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The Famine Ended 70 Years Ago, but Dutch Genes Still Bear Scars

The Famine Ended 70 Years Ago, but Dutch Genes Still Bear Scars

A victim of starvation during the Dutch famine of 1944-45. Women pregnant during the period gave birth to babies who were affected by health problems throughout their lives.

To See the Best Christmas Trees, You’ll Need Scuba Gear

To See the Best Christmas Trees, You’ll Need Scuba Gear

A Spirobranchus worm, commonly called the Christmas tree worm, on a coral reef near Eilat, Israel.

An Island, a Focal Point for a Healthy Marine Ecosystem

An Island, a Focal Point for a Healthy Marine Ecosystem

Waters surrounding a remote coral reef atoll teeming with marine life.

You Are Shaped by the Genes You Inherit. And Maybe by Those You Don’t.

You Are Shaped by the Genes You Inherit. And Maybe by Those You Don’t.

Graduation at City College in New York in 2016. A study in Iceland focusing on education suggests that parental genes may help determine how long children stay in school.

Trapped in 99-Million-Year-Old Amber, a Beetle With Pilfered Pollen

Trapped in 99-Million-Year-Old Amber, a Beetle With Pilfered Pollen

A mid-Cretaceous beetle had a cavity filled with hair at the base of its mandibles for collecting pollen from plants known as cycads.

To Beat Go Champion, Google’s Program Needed a Human Army

To Beat Go Champion, Google’s Program Needed a Human Army

Lee Se-dol, a professional Go player from South Korea, was smiling amid other players despite losing four of five games against a Google computer program called AlphaGo.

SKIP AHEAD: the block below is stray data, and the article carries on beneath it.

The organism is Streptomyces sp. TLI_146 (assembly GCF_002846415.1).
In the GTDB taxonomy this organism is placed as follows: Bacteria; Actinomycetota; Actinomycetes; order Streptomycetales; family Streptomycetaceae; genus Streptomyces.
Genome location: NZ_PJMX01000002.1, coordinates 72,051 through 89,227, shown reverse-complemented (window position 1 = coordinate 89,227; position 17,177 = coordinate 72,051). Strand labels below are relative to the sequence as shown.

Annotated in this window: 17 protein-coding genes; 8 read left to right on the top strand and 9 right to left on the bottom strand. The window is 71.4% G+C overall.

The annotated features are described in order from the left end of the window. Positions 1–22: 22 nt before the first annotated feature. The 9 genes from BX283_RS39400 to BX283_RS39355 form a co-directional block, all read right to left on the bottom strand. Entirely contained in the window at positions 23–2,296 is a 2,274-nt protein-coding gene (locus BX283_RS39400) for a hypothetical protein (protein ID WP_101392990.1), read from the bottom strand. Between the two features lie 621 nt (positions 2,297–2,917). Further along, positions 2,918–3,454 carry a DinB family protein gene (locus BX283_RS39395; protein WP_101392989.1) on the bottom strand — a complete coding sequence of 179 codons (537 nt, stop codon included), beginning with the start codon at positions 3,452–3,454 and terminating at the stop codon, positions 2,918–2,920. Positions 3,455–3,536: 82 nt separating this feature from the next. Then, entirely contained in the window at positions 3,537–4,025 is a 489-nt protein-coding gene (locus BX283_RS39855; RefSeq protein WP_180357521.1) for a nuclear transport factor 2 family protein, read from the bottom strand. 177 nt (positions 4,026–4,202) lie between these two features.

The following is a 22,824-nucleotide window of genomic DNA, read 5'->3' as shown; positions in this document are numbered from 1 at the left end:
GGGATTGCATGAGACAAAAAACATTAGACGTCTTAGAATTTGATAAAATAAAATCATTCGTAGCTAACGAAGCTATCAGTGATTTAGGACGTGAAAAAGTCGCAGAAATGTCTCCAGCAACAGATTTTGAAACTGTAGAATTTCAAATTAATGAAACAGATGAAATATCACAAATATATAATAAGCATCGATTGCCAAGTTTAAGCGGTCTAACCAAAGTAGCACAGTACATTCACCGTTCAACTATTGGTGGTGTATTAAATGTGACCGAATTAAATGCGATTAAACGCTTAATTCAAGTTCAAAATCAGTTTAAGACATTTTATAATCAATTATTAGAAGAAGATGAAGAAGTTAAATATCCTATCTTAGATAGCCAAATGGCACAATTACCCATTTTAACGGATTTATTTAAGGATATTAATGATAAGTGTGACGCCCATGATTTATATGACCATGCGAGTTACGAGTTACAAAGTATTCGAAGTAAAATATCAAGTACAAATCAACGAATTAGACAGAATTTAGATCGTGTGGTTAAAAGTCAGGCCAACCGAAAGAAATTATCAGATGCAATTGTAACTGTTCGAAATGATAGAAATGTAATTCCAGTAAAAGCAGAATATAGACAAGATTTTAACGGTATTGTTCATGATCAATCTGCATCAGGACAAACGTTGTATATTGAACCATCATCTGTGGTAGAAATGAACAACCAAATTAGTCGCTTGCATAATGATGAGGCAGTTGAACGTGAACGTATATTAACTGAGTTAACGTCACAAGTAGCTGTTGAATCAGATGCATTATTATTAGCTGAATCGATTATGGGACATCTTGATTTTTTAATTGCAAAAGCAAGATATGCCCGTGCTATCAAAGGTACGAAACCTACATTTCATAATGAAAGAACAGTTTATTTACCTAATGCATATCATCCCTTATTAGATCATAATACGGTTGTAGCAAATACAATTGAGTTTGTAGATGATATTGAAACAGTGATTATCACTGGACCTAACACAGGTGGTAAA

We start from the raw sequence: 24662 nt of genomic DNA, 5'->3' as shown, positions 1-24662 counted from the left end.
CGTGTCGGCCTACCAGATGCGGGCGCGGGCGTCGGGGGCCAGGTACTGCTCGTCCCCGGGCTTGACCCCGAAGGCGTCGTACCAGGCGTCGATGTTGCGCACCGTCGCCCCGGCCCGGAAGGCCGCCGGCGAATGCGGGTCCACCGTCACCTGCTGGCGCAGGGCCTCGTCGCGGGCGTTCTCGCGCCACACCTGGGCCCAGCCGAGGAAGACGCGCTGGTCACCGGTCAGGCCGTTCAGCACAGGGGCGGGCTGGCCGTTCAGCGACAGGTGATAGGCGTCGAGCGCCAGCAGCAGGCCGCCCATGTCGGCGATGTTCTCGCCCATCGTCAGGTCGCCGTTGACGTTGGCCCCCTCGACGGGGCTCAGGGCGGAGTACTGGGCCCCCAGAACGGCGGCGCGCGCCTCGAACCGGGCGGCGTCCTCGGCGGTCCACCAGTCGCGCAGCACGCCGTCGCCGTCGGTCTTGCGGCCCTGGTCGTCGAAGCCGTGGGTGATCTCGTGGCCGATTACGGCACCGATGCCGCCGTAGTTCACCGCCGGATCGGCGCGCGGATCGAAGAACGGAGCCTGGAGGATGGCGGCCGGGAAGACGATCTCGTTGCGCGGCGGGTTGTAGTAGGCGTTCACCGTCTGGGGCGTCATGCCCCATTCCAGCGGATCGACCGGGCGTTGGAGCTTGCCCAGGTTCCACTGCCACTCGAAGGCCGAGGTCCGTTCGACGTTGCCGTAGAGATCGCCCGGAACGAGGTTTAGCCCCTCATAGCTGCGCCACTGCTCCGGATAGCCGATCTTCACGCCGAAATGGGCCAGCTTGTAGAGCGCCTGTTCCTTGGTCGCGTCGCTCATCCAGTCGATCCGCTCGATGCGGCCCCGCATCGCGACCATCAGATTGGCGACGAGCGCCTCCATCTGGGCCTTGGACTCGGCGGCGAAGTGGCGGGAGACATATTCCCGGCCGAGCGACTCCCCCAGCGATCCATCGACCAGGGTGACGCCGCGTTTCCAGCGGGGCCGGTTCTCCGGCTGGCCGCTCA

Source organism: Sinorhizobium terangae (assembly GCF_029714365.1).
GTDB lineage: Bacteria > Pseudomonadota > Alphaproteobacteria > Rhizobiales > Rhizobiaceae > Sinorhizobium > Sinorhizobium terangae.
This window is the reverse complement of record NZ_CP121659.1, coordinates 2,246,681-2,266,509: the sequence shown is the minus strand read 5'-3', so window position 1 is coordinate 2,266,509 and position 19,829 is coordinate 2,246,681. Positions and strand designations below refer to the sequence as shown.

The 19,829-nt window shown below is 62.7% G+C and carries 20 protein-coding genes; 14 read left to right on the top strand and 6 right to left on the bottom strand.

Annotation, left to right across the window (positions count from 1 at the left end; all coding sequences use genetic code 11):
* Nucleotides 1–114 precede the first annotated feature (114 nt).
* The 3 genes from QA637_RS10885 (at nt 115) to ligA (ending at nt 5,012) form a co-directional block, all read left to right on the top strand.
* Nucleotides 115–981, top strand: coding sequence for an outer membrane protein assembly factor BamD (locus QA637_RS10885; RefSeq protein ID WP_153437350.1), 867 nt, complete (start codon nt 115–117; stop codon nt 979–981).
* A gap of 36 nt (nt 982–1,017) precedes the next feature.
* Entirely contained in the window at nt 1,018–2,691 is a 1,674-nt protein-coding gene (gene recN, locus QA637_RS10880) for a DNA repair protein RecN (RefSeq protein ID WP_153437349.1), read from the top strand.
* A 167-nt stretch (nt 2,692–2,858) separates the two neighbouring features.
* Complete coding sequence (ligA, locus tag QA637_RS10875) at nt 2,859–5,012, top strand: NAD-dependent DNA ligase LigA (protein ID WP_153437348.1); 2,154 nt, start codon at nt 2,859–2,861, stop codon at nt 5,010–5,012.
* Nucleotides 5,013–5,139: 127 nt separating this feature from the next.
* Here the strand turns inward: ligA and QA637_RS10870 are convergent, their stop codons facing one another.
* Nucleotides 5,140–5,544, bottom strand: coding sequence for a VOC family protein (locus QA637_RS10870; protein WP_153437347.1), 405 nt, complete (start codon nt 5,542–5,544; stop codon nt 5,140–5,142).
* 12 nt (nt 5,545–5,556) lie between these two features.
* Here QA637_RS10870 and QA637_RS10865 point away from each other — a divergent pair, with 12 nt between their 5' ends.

At 12, He Had a Viral Science Video. At 14, He Fears He Was Too Rude.

At 12, He Had a Viral Science Video. At 14, He Fears He Was Too Rude.

Marco Zozaya in March near his home in Mexico. He aspires to be a science communicator like Neil deGrasse Tyson, but faces the conundrum of internet audiences and algorithms that may prefer drama over scientific information.

The Rational Choices of Crack Addicts

The Rational Choices of Crack Addicts

Carl Hart, an associate professor at Columbia University, is the author of the book “High Price,” a mix of memoir and scientific research about drug addiction.

Farmland Birds in France Are in Steep Decline

Farmland Birds in France Are in Steep Decline

Over the past 17 years, the numbers of some bird species in French farming regions have dropped considerably. Meadow pipits have declined by 68 percent.

Yanny or Laurel? How a Sound Clip Divided America

Yanny or Laurel? How a Sound Clip Divided America

Sound waves are the new internet dresses.

Humans Are Spreading Deadly Bee Virus, Study Says

Humans Are Spreading Deadly Bee Virus, Study Says

A honeybee with pollen on its legs.

‘Global Greening’ Sounds Good. In the Long Run, It’s Terrible.

‘Global Greening’ Sounds Good. In the Long Run, It’s Terrible.

Plant growth is increasing because of rising carbon dioxide. But plants return carbon dioxide into the atmosphere at night, in a process called respiration.

What Makes Some Hair Curly? Not Quite What Scientists Thought

What Makes Some Hair Curly? Not Quite What Scientists Thought

Merino sheep on a farm in Alexandra, New Zealand. Scientists found that differences in the cells on a hair explain a sheep’s curls, and may offer insights for other mammals, like us.

Wild and Craggy, Just Like Thoreau

Wild and Craggy, Just Like Thoreau

The view from the summit of "Mount Thoreau" looking south toward the Palisades and the Northern boundary of Kings Canyon National Park.

As D.I.Y. Gene Editing Gains Popularity, ‘Someone Is Going to Get Hurt’

As D.I.Y. Gene Editing Gains Popularity, ‘Someone Is Going to Get Hurt’

Across the country, biohackers — hobbyists, amateur geneticists, students and enthusiasts — are practicing gene editing, concerning some bioterrorism experts.


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